As we begin to plan more and more activities it can be easy to forget that even as the weather warms up that the temperature of large bodies of water don’t warm at the same rate as the weather. Hypothermia is a very real possibility even on a warm spring day.
Hypothermia is a condition that exists when the body’s temperature drops below ninety-five degrees. This can be caused by exposure to air or water. Loss of body heat results in loss of dexterity, loss of consciousness, and eventually loss of life. A few minutes in cold water makes it very difficult to swim or even keep afloat. Plus, a sudden, unexpected plunge into cold water may cause a reflexive gasp allowing water to enter the lungs.
Your body can cool down 25 times faster in cold water than in cold air. Survival time can be as short as 15 minutes. Water temperature, body size, amount of body fat, and movement in the water all play a part in cold water survival. Small people cool faster than large people and children cool faster than adults.
Uncontrollable shivering is one of the first signs of hypothermia.
Treatment of hypothermia can be accomplished by gradually raising the body temperature back to normal. It can be as simple as sharing a sleeping bag or blanket with another person or applying warm moist towels to the individual’s neck, sides of chest and groin. Remove wet clothing as they inhibit heat retention. A warm bath can be used for mild to medium hypothermia. Gradually increase the water temperature. Keep arms and legs out of the water and do not attempt to raise the body temperature too quickly.
Of course contacting medical professionals immediately is another important step in helping someone with hypothermia.
Ermal Fraze, or “Ernie”, was originally born in Indiana but moved to Ohio where he would become a tool operator during the 1940s. In ’49 he founded his own company, Dayton Reliable Tool Company in Dayton, OH.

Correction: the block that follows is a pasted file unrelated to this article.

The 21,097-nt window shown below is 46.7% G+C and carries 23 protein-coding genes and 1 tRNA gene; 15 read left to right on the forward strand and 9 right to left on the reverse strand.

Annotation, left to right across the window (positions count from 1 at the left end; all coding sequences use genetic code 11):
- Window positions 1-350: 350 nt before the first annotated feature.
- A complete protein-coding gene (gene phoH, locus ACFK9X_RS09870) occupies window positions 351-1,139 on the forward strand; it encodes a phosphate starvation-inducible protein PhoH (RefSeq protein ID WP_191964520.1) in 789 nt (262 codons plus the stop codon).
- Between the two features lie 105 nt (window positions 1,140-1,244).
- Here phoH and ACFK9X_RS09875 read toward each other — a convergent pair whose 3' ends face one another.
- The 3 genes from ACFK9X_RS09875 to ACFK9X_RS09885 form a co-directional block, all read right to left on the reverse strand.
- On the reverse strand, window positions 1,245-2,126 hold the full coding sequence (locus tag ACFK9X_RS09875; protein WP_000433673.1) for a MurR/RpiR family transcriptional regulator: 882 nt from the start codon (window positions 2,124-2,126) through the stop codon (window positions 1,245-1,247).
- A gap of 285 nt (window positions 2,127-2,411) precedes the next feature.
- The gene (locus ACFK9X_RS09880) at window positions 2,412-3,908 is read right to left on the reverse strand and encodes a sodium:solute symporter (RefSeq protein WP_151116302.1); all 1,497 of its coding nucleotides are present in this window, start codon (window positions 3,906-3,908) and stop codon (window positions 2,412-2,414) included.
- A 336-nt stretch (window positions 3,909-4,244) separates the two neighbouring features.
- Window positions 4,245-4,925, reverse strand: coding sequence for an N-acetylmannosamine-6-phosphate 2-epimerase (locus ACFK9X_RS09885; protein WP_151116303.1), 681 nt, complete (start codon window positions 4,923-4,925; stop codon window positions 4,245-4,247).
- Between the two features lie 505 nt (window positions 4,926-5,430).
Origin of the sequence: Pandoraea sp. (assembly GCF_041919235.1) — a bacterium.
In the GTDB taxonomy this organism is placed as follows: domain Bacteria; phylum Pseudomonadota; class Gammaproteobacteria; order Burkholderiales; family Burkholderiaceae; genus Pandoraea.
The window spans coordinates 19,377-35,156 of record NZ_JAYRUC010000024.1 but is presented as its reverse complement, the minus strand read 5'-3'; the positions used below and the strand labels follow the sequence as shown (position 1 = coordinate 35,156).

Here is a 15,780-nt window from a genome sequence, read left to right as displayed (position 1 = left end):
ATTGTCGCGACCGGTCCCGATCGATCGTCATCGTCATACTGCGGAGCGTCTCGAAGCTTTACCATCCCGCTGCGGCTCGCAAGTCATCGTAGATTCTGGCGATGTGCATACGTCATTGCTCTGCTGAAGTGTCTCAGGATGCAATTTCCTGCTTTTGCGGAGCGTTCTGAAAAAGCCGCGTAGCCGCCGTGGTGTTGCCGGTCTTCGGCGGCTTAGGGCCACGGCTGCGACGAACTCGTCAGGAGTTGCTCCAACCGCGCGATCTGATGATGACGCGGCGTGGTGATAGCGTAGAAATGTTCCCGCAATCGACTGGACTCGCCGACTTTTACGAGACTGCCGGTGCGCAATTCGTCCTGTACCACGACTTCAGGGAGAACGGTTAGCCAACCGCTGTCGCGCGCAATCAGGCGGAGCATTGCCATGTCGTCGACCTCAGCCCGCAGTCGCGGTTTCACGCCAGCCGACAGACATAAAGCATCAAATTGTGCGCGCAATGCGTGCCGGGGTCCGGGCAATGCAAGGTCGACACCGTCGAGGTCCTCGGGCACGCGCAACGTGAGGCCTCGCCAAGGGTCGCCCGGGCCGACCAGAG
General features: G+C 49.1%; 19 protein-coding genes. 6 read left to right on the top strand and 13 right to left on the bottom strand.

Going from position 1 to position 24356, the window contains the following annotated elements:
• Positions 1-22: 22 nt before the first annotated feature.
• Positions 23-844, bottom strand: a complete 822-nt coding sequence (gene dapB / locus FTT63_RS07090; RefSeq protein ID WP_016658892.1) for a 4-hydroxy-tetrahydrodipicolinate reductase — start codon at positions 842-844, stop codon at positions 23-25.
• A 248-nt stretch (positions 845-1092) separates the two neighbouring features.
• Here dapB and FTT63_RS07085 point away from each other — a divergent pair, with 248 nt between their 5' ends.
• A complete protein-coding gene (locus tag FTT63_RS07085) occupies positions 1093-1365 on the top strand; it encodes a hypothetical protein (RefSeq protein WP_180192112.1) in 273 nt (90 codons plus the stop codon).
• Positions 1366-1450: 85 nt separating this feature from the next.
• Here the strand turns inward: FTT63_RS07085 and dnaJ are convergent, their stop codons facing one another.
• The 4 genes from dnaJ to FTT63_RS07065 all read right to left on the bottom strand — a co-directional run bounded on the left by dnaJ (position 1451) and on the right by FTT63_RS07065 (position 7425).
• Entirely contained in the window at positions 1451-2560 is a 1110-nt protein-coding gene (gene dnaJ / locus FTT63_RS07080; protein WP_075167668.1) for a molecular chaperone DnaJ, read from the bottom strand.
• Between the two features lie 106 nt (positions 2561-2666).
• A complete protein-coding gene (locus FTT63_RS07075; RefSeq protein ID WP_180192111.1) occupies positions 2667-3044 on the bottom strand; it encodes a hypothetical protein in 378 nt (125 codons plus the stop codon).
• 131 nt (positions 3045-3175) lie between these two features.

In 1959 Fraze set about on a quest to create an improved beverage can. At the time, believe it or not, to open a beverage can one had to have a separate opener. Fraze had been at a picnic where he’d forgotten the “church key”—the nick name for the opener—and had to use a car bumper to open cans to keep his guests refreshed.
The can he developed with an attached leverage opener however his initial design often left a sharp edge that injured the drinker. Later Fraze invented a pull top can where the drinker could loop their finger through a pull tab and “rip” the top off.
Fraze wasn’t able to get a patent for the design until years later after about 3/4ths of the nation’s beer companies were already adopting a similar design. Pittsburg Brewing Company, Pittsburgh, PA was the first company to adopt Fraze’s patented design.
While Fraze’s design revolutionized canned beverages, it also increased liter as people would simply throw the tabs on the ground. Additionally, other thirsty patrons would drop the tab in the can, then cut themselves when they almost swallowed it (believe it or not).
In 1977, Fraze patented the first push-in/fold back tab, which became the design used by canned beverages all over the world today. By 1980 Fraze’s company was earning over a half million dollars a year making the machines to create these types of beverage can tops.
The Green Company was formed in Dayton, OH in 1907. Weston Green, the company’s first president, was the one to introduce the Cheez-It cracker.